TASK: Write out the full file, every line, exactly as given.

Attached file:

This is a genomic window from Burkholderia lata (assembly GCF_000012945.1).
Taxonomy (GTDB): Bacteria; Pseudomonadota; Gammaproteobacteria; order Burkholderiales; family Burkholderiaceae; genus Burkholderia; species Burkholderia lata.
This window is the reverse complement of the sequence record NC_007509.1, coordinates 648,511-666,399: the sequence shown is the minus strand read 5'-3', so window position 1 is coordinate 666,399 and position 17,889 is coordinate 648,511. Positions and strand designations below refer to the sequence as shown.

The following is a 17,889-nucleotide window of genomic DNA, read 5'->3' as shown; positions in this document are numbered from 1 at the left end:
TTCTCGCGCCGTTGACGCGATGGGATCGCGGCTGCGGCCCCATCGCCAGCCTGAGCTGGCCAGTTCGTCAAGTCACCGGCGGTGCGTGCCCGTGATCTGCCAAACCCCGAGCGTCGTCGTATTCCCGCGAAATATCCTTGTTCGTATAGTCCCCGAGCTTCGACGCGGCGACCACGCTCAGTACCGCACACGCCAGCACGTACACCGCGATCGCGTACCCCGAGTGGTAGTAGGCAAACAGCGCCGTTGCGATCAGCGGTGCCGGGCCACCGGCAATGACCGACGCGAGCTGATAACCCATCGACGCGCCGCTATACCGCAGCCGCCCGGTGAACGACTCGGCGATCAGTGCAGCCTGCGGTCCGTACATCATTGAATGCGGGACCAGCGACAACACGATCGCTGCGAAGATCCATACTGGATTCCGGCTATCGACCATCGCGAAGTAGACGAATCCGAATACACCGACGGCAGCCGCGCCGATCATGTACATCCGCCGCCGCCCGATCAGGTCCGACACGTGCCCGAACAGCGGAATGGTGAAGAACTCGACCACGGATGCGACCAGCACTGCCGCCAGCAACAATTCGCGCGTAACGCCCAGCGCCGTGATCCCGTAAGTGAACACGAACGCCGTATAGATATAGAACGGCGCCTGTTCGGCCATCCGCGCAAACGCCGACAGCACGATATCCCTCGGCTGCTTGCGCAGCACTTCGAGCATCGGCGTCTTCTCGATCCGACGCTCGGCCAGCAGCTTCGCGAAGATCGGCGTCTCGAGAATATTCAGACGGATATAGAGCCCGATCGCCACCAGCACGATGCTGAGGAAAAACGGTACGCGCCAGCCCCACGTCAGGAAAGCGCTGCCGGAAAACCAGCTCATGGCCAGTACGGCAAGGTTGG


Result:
This is a genomic window from Burkholderia lata (assembly GCF_000012945.1).
Taxonomy (GTDB): Bacteria; Pseudomonadota; Gammaproteobacteria; order Burkholderiales; family Burkholderiaceae; genus Burkholderia; species Burkholderia lata.
This window is the reverse complement of the sequence record NC_007509.1, coordinates 648,511-666,399: the sequence shown is the minus strand read 5'-3', so window position 1 is coordinate 666,399 and position 17,889 is coordinate 648,511. Positions and strand designations below refer to the sequence as shown.

The following is a 17,889-nucleotide window of genomic DNA, read 5'->3' as shown; positions in this document are numbered from 1 at the left end:
TTCTCGCGCCGTTGACGCGATGGGATCGCGGCTGCGGCCCCATCGCCAGCCTGAGCTGGCCAGTTCGTCAAGTCACCGGCGGTGCGTGCCCGTGATCTGCCAAACCCCGAGCGTCGTCGTATTCCCGCGAAATATCCTTGTTCGTATAGTCCCCGAGCTTCGACGCGGCGACCACGCTCAGTACCGCACACGCCAGCACGTACACCGCGATCGCGTACCCCGAGTGGTAGTAGGCAAACAGCGCCGTTGCGATCAGCGGTGCCGGGCCACCGGCAATGACCGACGCGAGCTGATAACCCATCGACGCGCCGCTATACCGCAGCCGCCCGGTGAACGACTCGGCGATCAGTGCAGCCTGCGGTCCGTACATCATTGAATGCGGGACCAGCGACAACACGATCGCTGCGAAGATCCATACTGGATTCCGGCTATCGACCATCGCGAAGTAGACGAATCCGAATACACCGACGGCAGCCGCGCCGATCATGTACATCCGCCGCCGCCCGATCAGGTCCGACACGTGCCCGAACAGCGGAATGGTGAAGAACTCGACCACGGATGCGACCAGCACTGCCGCCAGCAACAATTCGCGCGTAACGCCCAGCGCCGTGATCCCGTAAGTGAACACGAACGCCGTATAGATATAGAACGGCGCCTGTTCGGCCATCCGCGCAAACGCCGACAGCACGATATCCCTCGGCTGCTTGCGCAGCACTTCGAGCATCGGCGTCTTCTCGATCCGACGCTCGGCCAGCAGCTTCGCGAAGATCGGCGTCTCGAGAATATTCAGACGGATATAGAGCCCGATCGCCACCAGCACGATGCTGAGGAAAAACGGTACGCGCCAGCCCCACGTCAGGAAAGCGCTGCCGGAAAACCAGCTCATGGCCAGTACGGCAAGGTTGG